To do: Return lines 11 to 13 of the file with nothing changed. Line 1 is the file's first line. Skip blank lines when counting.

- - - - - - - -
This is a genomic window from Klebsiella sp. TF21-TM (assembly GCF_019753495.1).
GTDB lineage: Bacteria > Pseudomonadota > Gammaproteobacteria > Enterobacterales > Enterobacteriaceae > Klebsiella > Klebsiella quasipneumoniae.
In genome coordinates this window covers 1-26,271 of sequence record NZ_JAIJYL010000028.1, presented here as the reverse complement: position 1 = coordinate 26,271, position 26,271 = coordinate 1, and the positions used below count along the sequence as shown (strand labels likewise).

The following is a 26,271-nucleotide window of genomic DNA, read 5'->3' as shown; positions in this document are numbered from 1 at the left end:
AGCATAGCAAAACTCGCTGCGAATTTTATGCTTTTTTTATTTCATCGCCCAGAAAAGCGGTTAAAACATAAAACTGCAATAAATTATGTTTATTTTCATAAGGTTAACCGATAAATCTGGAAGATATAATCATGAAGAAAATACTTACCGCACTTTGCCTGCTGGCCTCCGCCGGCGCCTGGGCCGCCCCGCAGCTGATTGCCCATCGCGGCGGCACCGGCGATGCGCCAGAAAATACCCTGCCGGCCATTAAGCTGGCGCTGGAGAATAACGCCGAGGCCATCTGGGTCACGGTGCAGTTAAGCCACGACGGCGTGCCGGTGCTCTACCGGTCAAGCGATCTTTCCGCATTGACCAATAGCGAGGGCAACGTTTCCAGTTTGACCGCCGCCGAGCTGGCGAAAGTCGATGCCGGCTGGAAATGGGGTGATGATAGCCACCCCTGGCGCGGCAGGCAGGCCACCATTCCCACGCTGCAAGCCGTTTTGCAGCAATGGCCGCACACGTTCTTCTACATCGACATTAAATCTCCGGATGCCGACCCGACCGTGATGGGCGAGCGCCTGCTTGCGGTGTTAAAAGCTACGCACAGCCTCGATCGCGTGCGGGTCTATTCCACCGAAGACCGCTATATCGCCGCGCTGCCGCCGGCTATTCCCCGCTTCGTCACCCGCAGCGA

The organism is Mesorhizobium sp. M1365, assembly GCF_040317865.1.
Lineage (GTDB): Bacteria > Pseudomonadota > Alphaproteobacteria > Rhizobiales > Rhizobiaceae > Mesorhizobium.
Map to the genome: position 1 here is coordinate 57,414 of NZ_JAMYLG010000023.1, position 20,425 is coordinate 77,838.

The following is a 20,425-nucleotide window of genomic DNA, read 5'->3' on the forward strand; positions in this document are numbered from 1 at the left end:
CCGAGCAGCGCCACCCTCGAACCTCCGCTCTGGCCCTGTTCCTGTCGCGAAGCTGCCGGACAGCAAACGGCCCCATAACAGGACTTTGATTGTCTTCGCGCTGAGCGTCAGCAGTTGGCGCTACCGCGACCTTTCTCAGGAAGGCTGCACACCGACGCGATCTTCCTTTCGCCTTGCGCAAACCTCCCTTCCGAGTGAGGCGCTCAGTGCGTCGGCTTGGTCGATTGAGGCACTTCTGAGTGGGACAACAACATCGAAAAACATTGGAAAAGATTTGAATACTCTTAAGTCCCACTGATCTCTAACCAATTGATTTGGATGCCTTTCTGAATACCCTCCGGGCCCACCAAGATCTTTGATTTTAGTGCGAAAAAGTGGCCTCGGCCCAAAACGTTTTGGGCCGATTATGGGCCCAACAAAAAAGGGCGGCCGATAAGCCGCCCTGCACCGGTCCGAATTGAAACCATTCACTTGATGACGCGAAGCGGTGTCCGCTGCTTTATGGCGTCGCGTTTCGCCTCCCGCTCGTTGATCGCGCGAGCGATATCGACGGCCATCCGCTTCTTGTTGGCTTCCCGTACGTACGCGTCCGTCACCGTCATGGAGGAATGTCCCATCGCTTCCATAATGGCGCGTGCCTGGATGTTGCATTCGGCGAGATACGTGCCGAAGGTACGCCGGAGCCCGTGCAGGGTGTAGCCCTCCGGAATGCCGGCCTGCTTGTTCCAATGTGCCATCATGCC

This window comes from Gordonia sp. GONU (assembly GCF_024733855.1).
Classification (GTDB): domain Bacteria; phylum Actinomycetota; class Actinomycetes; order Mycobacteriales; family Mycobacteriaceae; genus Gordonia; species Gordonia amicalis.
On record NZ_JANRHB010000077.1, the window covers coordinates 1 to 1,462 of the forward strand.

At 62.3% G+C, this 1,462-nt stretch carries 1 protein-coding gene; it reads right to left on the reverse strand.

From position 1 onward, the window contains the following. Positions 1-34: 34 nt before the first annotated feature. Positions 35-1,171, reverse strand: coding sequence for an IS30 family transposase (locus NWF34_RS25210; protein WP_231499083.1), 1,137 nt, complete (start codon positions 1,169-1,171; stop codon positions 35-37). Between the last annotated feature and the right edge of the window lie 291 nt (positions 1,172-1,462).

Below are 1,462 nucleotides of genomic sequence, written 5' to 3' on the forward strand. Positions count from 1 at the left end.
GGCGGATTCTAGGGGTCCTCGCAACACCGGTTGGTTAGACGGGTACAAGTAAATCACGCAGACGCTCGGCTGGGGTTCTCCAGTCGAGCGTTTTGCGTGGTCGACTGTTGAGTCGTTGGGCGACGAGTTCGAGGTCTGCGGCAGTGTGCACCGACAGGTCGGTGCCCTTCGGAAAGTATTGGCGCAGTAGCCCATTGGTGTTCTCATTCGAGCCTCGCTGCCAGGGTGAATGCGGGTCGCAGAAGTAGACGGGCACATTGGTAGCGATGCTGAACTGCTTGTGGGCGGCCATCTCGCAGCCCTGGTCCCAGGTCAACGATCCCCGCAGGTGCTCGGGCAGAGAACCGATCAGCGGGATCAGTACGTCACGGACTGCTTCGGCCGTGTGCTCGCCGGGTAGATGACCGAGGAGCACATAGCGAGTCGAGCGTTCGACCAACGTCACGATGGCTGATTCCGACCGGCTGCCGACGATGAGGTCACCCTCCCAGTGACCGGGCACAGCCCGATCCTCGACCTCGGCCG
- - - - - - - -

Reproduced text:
This window comes from Gordonia sp. GONU (assembly GCF_024733855.1).
Classification (GTDB): domain Bacteria; phylum Actinomycetota; class Actinomycetes; order Mycobacteriales; family Mycobacteriaceae; genus Gordonia; species Gordonia amicalis.
On record NZ_JANRHB010000077.1, the window covers coordinates 1 to 1,462 of the forward strand.